Despite these issues, there is much to profit from in Middleton’s book. His examination of Plato (31-34) and survey of church history (283-312) are insightful and alone worth getting the book. We may disagree with some of his details and application, but we all should support his general idea. Our destiny is not up there but down here. As a wise man once said, “We’re earthlings, for heaven’s sake.”

Image from The Commons. Used by Permission. Sourced via Flickr.

6 Comments

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  1. Mike,

    Re: resurrection in the Old Testament, did he deal with Jesus’s reading of Exodus 3:6 in Mark 12? “He is not the God of the dead, but of the living.” Seems like Jesus thought that resurrection was a bit earlier than Daniel…

  2. Great point, Joe. I don’t think he mentions that text, and it’s a good one. Jesus’ comment definitely demonstrates that the Old Testament quite early believed in life after death, though it isn’t proof for a resurrection, because the patriarchs were, and still are, in the intermediate state.

  3. Mike, Thanks for your review of my eschatology book. I agree that you and I are basically on the same page on the big issues. So thanks to you for your work on the topic.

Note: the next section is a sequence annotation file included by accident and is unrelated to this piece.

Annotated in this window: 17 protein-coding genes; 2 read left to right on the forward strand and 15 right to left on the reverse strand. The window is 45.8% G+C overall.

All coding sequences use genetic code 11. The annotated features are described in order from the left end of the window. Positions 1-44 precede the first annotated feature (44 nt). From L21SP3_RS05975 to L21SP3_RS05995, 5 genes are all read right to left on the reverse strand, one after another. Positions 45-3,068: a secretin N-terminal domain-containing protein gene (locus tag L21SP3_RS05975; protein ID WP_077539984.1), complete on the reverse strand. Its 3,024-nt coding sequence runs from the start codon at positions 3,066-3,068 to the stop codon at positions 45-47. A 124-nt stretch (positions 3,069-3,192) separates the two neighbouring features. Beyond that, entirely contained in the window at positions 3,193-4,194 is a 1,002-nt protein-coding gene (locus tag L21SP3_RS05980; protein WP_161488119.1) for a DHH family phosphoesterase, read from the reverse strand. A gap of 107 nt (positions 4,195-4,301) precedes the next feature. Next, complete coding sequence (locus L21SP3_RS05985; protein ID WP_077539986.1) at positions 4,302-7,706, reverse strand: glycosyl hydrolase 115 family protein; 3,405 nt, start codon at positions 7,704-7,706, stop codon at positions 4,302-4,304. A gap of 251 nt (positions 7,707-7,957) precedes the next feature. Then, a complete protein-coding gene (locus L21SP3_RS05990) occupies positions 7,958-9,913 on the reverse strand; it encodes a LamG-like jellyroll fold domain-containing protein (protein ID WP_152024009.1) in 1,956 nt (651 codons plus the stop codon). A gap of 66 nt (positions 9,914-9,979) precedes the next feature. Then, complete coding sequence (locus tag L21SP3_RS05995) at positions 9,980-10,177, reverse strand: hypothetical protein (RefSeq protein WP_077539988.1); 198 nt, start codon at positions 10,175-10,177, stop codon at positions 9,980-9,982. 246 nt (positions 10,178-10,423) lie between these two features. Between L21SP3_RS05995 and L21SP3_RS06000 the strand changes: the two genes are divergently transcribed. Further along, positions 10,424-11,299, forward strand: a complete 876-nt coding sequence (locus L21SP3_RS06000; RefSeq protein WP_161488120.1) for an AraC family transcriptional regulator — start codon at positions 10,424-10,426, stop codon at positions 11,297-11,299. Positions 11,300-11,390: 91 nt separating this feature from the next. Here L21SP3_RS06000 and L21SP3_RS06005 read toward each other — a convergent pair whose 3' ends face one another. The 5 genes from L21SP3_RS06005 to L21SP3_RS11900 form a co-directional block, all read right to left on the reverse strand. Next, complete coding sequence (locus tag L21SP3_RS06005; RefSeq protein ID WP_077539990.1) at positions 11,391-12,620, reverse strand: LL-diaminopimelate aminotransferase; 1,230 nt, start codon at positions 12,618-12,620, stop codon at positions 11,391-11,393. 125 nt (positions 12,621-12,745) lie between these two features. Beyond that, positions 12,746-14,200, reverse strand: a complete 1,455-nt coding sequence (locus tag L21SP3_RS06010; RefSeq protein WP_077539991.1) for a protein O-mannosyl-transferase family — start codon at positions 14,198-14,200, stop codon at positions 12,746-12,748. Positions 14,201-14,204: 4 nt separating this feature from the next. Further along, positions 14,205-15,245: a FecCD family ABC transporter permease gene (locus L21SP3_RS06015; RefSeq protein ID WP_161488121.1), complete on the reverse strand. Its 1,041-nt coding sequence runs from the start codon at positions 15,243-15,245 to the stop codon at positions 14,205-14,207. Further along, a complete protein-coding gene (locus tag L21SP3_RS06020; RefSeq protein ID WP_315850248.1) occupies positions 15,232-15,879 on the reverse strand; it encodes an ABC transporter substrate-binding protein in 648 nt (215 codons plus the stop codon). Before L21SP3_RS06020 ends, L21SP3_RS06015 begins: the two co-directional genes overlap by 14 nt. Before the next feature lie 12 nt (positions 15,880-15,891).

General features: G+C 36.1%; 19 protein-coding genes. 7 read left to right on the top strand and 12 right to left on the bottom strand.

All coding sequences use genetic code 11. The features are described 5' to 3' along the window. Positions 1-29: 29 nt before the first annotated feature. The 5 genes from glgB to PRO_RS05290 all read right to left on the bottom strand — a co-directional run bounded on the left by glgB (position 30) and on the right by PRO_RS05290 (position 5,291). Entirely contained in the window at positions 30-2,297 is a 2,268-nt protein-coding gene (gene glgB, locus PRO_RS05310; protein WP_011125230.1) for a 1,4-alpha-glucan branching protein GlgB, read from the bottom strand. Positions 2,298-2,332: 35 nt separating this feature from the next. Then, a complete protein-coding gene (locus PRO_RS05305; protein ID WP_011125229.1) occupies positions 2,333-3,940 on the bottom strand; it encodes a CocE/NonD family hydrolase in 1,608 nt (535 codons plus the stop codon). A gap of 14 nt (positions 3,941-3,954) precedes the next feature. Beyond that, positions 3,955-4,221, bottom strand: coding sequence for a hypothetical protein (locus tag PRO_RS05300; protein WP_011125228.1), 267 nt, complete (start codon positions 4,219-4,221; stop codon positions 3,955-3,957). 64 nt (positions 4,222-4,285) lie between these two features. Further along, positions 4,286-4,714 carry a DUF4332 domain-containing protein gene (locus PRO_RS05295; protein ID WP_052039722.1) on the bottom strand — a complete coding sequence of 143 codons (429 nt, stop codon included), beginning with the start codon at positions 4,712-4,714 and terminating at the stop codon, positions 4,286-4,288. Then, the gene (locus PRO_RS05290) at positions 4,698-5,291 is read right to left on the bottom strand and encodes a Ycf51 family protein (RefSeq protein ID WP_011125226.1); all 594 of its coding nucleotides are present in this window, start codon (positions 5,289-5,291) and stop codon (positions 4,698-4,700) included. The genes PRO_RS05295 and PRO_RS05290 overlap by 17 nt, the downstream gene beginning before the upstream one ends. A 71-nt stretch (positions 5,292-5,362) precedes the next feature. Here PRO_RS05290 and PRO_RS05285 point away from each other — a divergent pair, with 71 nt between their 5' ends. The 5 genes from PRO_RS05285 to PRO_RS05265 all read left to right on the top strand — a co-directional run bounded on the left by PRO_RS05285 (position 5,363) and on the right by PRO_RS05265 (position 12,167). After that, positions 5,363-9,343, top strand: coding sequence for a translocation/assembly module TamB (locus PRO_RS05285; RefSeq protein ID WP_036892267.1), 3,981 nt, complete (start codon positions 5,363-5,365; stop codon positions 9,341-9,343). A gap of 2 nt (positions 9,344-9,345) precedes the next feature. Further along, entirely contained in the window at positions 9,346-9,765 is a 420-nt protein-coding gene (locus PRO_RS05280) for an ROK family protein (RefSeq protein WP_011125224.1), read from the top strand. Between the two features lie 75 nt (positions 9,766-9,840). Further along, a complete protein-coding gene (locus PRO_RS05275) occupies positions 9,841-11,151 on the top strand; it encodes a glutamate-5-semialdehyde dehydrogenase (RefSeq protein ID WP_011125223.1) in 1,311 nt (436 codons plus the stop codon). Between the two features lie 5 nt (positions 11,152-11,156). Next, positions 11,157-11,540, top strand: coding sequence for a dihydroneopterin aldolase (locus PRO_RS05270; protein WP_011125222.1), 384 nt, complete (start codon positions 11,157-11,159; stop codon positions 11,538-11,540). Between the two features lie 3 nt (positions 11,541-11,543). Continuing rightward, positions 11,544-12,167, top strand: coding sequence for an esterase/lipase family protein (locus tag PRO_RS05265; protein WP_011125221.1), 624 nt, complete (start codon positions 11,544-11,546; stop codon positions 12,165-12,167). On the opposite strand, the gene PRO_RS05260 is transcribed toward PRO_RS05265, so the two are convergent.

I note that none of the issues you bring up for criticism are central to the book, except for perhaps resurrection in the OT (and even there I think actually agree with Levenson’s point–but perhaps I did not affirm it clearly enough). If you are interested, I could comment on each of the issues you raised, explaining why I said what I did (and in one case highlighting my actual argument, which you didn’t mention), but I don’t want to be contentious. I am content to affirm our basic theological agreement. Many blessings, Richard

  4. Hi Richard. I would be happy to post your response and then interact with it. That would be fun, and I’m sure I would learn from it. I have agreed with your central point–and written on it, including a new book that comes out tomorrow–ever since I read Wolters’ “Creation Regained” and your “The Transforming Vision.” You have had a large influence in my life, and I’m grateful. Now if we can only change our worship songs!

    Tomorrow I will post about the release of my new book, but I could post your response later in the week or later if your busy, and then I’ll respond afterwards if there is anything for me to say.

  5. HI Mike,
    I am trying to decide if I should get Middleton’s book or the one on Heaven in the Theology in Community series. (One can not buy all the books they would like!) Will you be doing a review on that book as well? I am assuming that the later book would also agree with the main point Middleton is making in his book?

    With appreciation for your previous books and this website,
    Jamie H.

  6. Jamie: I think I may have seen that one but I’m not sure. If it’s the one I’m thinking of, it is an edited volume with various perspectives in it. If so, some may have an earthly vision of the end while some may have a spiritual one. Either way, Middleton’s book is definitely worth having. He proves a major point that so many Christians miss.